New Year Celebrations and Symbolisms From Around the World

download (84)The countdown to the New Year is a ritual that is faithfully awaited by millions of people around the world. The season of celebrating New Year begins well before the clock strikes midnight on December 31. According to the Gregorian calendar which we follow universally, New Year falls on January 1 each year and ushers in 365 days till the next New Year comes up. This is what the international community follows as an undisputed practice. However, many countries follow different calendars, such as the Lunar Calendar and as part of their beliefs and traditions celebrate New Year on different days.

Even though New Year is not a religious festivity or occasion, there is a great deal of variety as there are several customs and traditions associated with the New Year. Ushering in the New Year with fun, positivity and zest underlines all these celebrations and the essence of it includes feasting, merrymaking and praying for prosperity, happiness and good luck in the year ahead.

Let’s take a look at the different religious contexts of the New Year.

Christianity

Celebrated in accordance with the Gregorian calendar, New Year for Christians begins on January 1 and usually commences with church services and traditional New Year songs followed by family get-togethers, fun and festivity.

Hinduism

The Hindu calendar follows a luni-solar pattern and has seen several changes since the ancient days. An almanac that calculates dates marks the beginning of the New Year on varying dates every year. By and large, New Year celebrations mark the victory of good over evil and Lakshmi and Ganesh are the popular deities worshipped. Diwali, a popular Indian festival, is associated by many as the beginning of the New Year especially for trading communities. It is celebrated with wearing new clothes, lighting of oil lamps around the house, exchange of gifts and sweets between families and friends and the bursting of firecrackers. Around India, which is home to the largest Hindu population, many different states celebrated the New Year according to their customs and traditions – notable examples are Baisakhi in Punjab, Bihu in Assam, Nobo Barsha in West Bengal, Puthaandu in Tamil Nadu, Vishu in Kerala, Ugadi in Andhra Pradesh, Maha Vishuva Sankranti in Orissa, Gudi Padwa in Maharashtra and Navreh in Kashmir. The diversity of Indian culture lends itself well to the colorful celebrations of New Year around India. Underlying all these diverse celebrations is the theme of the ‘triumph of good over evil’.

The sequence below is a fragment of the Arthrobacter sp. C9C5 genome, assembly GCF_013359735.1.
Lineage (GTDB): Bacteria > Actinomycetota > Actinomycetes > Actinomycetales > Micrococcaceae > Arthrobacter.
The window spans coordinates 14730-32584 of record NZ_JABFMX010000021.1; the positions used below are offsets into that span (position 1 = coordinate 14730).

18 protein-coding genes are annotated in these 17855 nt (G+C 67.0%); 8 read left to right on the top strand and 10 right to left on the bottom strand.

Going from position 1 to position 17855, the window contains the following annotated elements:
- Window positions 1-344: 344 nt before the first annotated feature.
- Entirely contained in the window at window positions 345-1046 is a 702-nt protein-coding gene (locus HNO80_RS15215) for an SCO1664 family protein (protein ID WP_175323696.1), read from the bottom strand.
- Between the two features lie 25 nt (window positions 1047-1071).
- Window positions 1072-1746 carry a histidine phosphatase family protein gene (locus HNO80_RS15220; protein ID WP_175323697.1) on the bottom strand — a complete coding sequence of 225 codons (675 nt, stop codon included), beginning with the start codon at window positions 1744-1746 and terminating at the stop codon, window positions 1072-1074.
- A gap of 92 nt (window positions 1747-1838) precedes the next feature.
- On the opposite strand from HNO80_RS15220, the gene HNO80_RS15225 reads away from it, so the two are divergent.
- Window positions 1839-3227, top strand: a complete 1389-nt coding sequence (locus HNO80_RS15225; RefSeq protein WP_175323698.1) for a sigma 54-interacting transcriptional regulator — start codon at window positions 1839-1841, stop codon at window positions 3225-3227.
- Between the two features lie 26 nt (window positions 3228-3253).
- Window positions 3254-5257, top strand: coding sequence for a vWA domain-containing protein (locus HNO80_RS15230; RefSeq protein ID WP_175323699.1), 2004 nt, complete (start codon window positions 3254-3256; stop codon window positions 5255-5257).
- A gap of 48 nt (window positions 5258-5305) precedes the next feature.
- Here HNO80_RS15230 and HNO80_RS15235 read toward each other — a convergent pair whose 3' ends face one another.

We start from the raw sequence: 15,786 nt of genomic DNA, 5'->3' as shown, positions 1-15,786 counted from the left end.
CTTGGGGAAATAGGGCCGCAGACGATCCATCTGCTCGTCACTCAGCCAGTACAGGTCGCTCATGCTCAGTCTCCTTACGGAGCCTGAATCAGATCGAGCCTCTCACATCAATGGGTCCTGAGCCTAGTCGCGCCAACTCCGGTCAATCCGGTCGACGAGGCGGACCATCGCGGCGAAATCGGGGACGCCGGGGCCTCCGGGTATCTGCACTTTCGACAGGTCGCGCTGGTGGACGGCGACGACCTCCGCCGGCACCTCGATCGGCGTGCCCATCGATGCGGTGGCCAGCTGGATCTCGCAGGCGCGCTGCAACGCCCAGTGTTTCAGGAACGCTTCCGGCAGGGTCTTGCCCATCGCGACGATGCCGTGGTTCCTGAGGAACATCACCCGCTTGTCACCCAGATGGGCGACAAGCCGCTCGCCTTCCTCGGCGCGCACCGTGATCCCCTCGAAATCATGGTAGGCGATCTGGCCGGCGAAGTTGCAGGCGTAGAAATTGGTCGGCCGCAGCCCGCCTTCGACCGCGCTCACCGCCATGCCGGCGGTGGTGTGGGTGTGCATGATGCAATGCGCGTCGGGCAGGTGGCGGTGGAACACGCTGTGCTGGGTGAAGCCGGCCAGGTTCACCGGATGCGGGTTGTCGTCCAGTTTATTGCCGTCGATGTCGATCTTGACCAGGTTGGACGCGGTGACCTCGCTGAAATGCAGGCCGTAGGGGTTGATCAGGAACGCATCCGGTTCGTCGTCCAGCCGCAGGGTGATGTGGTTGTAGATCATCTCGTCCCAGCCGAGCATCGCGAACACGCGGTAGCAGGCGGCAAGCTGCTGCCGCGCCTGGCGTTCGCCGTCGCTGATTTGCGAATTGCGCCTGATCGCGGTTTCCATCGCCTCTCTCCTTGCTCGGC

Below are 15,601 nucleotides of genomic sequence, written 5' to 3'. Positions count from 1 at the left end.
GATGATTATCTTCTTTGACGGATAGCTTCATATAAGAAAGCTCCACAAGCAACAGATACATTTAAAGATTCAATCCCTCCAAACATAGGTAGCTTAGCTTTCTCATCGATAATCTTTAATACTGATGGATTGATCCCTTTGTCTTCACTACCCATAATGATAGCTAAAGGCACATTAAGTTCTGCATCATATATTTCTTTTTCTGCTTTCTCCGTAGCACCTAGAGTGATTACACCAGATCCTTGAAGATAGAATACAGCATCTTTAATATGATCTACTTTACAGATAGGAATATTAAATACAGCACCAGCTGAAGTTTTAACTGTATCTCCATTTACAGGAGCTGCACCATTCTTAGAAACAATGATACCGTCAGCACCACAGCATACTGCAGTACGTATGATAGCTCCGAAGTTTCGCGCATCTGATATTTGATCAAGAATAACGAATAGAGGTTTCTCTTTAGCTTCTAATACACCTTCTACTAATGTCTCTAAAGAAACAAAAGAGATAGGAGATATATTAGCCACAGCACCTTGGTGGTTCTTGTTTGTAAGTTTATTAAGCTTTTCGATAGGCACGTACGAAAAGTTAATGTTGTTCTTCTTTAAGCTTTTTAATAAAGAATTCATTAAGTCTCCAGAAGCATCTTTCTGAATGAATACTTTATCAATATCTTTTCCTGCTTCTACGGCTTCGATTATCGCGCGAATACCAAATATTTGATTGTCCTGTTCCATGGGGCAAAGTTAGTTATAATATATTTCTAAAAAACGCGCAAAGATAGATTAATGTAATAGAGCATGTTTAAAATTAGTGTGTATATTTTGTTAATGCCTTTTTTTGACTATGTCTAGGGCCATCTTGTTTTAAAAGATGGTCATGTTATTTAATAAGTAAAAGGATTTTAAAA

Islam

Muslims world over follow the Lunar Calendar which is evident in the different dates associated with the New Year each year. Generally, the first day of Muharram is considered the first day of the New Year as it is the first month in the Islamic Calendar. However, the celebrations are rather somber in remembrance of Prophet Muhammad and his flight from Medina to Mecca; time is spent in introspection on life and mortality. On the tenth day of the Muharram month, processions are carried out with replicas of the martyr’s tomb and charities are given to the poor and needy.

Sikhism

The Sikh New Year is celebrated according to the Nanakshahi Calendar, the date of which falls on March 14 according to the Gregorian calendar. Sikhs conduct worship services with devotional songs, sacred vegetarian food service to guests, dancing, martial arts demonstrations and fireworks.

Buddhism

These celebrations are dominated by religious customs and can extend to multiple days. Visiting monasteries, bathing Buddha statues, lighting of candles and chanting of hymns are commonly seen. Buddhists follow the Luni-solar calendar and the New Year date varies from one country to another – for instance, the Chinese, Koreans and Vietnamese celebrate New Year in January-February, Tibetans in March while Burma, Cambodia, Sri Lanka and Thailand celebrate New Year in April. The common theme of these celebrations is happiness and merriment.

Jewish

Jews give the New Year utmost importance and reverence and the origins of their celebrations can be traced back to Biblical times. The Jewish New Year falls in the month of Tishri, which corresponds to September-October in the modern calendar. It is a ten-day celebration full of socio-religious customs and is known as the Shabbat Shuva, commencing with the Rosh Hashanah and ending with the Yom Kippur on the final day.

Whatever celebrations are in store for New Year for the world’s people, some symbols of celebration stand out each year like the dropping of the ball at Times Square, the lighting up of the Opera House in Sydney, the dazzling fireworks displays in China and the blowing of the ram’s horn in Israel.